The microbe and the macropolicy
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Rugalema, Gabriel. 2000. The microbe and the macropolicy. Spore 89. CTA, Wageningen, The Netherlands.
Permanent link to this item: http://hdl.handle.net/10568/46969
Internet URL: http://spore.cta.int/images/stories/pdf/old/spore89.pdf
In Africa, AIDS affects everyone in the community. When I was working on HIV/AIDS in Tanzania in 1999, I found myself talking to district administrators and farmers in terms of which households are afflicted, which households are affected and which...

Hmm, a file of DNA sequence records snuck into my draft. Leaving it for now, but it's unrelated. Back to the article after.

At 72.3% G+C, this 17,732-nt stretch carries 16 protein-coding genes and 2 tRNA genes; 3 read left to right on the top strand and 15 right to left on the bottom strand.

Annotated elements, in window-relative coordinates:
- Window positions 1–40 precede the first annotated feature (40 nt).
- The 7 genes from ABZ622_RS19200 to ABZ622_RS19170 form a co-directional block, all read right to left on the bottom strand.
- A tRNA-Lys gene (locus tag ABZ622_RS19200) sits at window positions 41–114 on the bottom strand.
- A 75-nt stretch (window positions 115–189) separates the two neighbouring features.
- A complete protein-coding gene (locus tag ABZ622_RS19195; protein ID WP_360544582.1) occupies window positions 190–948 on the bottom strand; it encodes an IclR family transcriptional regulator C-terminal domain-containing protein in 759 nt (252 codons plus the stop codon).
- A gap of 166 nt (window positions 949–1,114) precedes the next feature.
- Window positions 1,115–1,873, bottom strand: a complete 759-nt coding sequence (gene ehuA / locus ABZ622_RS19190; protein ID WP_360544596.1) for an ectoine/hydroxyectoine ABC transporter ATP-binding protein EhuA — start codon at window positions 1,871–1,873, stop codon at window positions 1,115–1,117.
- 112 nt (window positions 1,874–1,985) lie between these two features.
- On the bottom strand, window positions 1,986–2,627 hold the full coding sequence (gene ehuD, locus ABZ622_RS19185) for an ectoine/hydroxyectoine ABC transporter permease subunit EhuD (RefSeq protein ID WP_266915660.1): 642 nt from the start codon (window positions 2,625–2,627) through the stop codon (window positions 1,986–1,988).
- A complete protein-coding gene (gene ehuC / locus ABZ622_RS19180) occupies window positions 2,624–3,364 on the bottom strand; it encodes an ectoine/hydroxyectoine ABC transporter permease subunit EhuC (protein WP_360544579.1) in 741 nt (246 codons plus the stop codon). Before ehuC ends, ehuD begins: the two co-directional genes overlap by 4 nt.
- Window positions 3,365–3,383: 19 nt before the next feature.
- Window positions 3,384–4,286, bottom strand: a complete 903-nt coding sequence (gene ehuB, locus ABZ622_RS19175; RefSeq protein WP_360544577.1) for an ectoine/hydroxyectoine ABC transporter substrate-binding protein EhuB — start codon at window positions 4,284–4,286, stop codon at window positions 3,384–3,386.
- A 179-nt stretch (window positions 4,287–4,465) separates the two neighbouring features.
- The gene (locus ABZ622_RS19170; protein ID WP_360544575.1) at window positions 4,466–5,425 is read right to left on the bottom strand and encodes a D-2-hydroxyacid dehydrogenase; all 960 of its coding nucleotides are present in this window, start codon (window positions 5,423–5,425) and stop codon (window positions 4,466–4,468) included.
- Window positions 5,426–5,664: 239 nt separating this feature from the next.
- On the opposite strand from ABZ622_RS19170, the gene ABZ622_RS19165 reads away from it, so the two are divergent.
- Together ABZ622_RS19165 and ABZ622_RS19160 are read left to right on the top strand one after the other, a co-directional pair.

In Africa, AIDS affects everyone in the community. When I was working on HIV/AIDS in Tanzania in 1999, I found myself talking to district administrators and farmers in terms of which households are afflicted, which households are affected and which households are not affected. One farmer kindly told me 'Here there is no household that is not affected. Afflicted and affected. Your third category does not exist.' Some people claim that AIDS is now more an urban problem than a rural one, but the actual rate of prevalence in any area depends on the local context. In fact, in Africa and other developing countries, you cannot make the urban-rural distinction, because of the constant movement of people. Town people go home to the village at special times of the year, rural people work in towns, and nowadays there is yet more movement because of more funerals and the fact that when people are very ill, they go home. Remember, relatively few people in Africa die in towns. We all want to be buried near to our forefathers - back to the roots. Deadening impact on agriculture The impact of AIDS can be counted in terms of calories per head, and food security is going to be more precarious. Because of AIDS, farming systems suffer labour shortage and bottlenecks; these cause shortages of food both for consumption and for sale. If you don t have labour you cannot grow crops that take a long time to mature, like banana (one year) or coffee (five years). You had better grow cassava or sweet potatoes which takes six months and has quick returns. The overriding need for many families is to fill the stomach, care for relatives and take in orphans. For such families, the level of livelihood has gone down. In Rwanda, genocide and AIDS mean that there are more than 11,000 households headed by children below the age of 11. The biggest threat is that with so many non-socialised children you cannot expect that wars in Africa are going to stop. Some will drift off to be soldiers, or to the cities to be street children, but even for those who stay in rural areas, life will be precarious. They are not being prepared to be farmers. At best they will perhaps be quasi-farmers, disconnected from the land, if they have not sold it. There is no handing-down of knowledge and skills. Schools could have played a very useful role, but in north-western Tanzania, for example, school attendance levels have dropped from 100% to 30% because there is no-one to send children to school, to buy books, to pay school fees, and no-one to be the teacher. And when casual labour gives instant earnings, instead of the need to wait for income from farming, which will a young person choose? Disease and risk We have to understand the forces which are driving the epidemic, or rather pandemic now that it is global. Some people present AIDS as a disease in terms of microbes; many people blame its spread on commercial sex workers and loose sexual behaviour. It s not that simple. There are considerations of family and survival. Last year, in Mwanza, Tanzania, a farmer told me: 'My son, here AIDS is not about the virus, it is about food. This is a very dry area. Rains come three months every year. By April, the place is dry, our harvest is in the stores. By end of August, rice stores have run out and you have families without food. So if I have a teenage girl and she goes out and comes back with a kilo of rice, I will not ask.' It is also a question of risk. People living in comfort perceive risk in terms of the future, tomorrow, the year after, ten years, twenty years it s theoretical because you know that you have something to live for. But talk about AIDS to a commercial sex worker, driven to her work by desperation, and she will say that hunger tonight is a greater risk to her and her children than AIDS, perhaps, after 5 years. Less poverty, less disease As Louis Pasteur said 'The microbe is nothing, the terrain is everything'. That Africa is the poorest continent and that Africa is facing the biggest epidemic of AIDS surely tells us something about the relationship between poverty and the disease. Instead of condemning the alleged promiscuity of our youth, who say their behaviour is only a symptom of the absence of development, we need to make sure that AIDS prevention and poverty alleviation go hand in hand. So yes, more public awareness even though we know that 95% of people in Tanzania today are aware of AIDS. And, yes, let us help our agricultural extension workers to know and explain more about AIDS, as well as early planting. And, yes, give us institutions and policies which admit to the problem and plan their preparedness. To combat AIDS is not only to change behaviour but also to work on food security and issues like land. Without the security of livelihood, we are going to keep the problem.